Under the new legislation, a worker who ‘reasonably believes’ that he or she has been bullied at work may apply to the FWC for relief. Employees, contractors, apprentices, work experience students and volunteers all fall within the definition of a ‘worker’ for the purposes of the legislation.

Pursuant to section 789FD(1), a worker is ‘bullied at work’ if an individual or group of individuals repeatedly behaves unreasonably towards them and that behaviour creates a risk to health and safety. While ‘unreasonable behaviour’ is not defined in the Act, the Explanatory Memorandum in the legislation indicates that this behaviour would include (but is not limited to) behaviour that is victimising, humiliating, intimidating or threatening.

Prior to making an order, the FWC must be satisfied that the alleged bullying has actually occurred and that there is a risk that the worker will continue to be bullied at work. The focus when making an order is on resolving any conflict and allowing normal working relationships to resume; as such, the FWC cannot make an order requiring compensation or the payment of a pecuniary amount. Examples of orders that the FWC may make include an order requiring the individual or group of individuals to discontinue the behaviour, regular monitoring of behaviours by an employee and compliance with an employer’s workplace bullying policy.

Challenging a will

When a person writes their will, they often assume that it cannot be contested and that their estate will be distributed in accordance with their wishes. While this is generally the case, it is important to keep in mind that under certain circumstances, it is possible for a will to be challenged and for a court to intervene on behalf of another person.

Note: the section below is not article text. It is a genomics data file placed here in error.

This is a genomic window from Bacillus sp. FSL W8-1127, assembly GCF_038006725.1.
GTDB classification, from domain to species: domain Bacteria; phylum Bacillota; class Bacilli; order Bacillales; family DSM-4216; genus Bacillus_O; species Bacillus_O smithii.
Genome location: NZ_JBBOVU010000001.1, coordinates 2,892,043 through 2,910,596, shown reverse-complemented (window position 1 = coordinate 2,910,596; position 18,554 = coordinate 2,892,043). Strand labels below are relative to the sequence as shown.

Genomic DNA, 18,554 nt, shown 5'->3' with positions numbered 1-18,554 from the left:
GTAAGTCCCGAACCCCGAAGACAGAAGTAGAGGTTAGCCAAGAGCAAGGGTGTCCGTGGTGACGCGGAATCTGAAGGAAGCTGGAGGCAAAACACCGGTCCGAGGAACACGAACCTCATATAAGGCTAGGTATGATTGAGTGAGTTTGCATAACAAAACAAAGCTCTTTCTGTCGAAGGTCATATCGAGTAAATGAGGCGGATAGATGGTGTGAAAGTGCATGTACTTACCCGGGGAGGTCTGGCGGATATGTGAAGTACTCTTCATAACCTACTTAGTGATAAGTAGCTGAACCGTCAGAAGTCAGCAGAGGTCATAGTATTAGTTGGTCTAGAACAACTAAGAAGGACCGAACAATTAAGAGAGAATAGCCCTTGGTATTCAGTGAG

The most common type of challenge is called a Family Provision Application. Such an application is made to a court by a person who claims a deceased person has failed to make adequate provision for the applicant’s proper maintenance and support.

 Under the Succession Act 1981 (Qld), applications can only be made by a deceased person’s spouse (which includes de facto partners), children (which includes step-children) and dependents. If the applicant’s claim is successful, the court has the power to order that provision be made out of the deceased person’s estate, in the amount that it thinks fit. 

 Factors that a court may take into account when considering a claim include: the size and nature of the deceased estate; the applicant’s financial position; the relationship between the applicant and the deceased; the relationship between the deceased and other persons with potential claims against the estate and the needs and financial positions of other beneficiaries.

 It is important to note that strict time limits are imposed on Family Provision Applications.

 If you are considering making a Family Provision Application, it is advisable that you seek expert advice as soon as possible to ensure that you are able to comply with these strict time limits.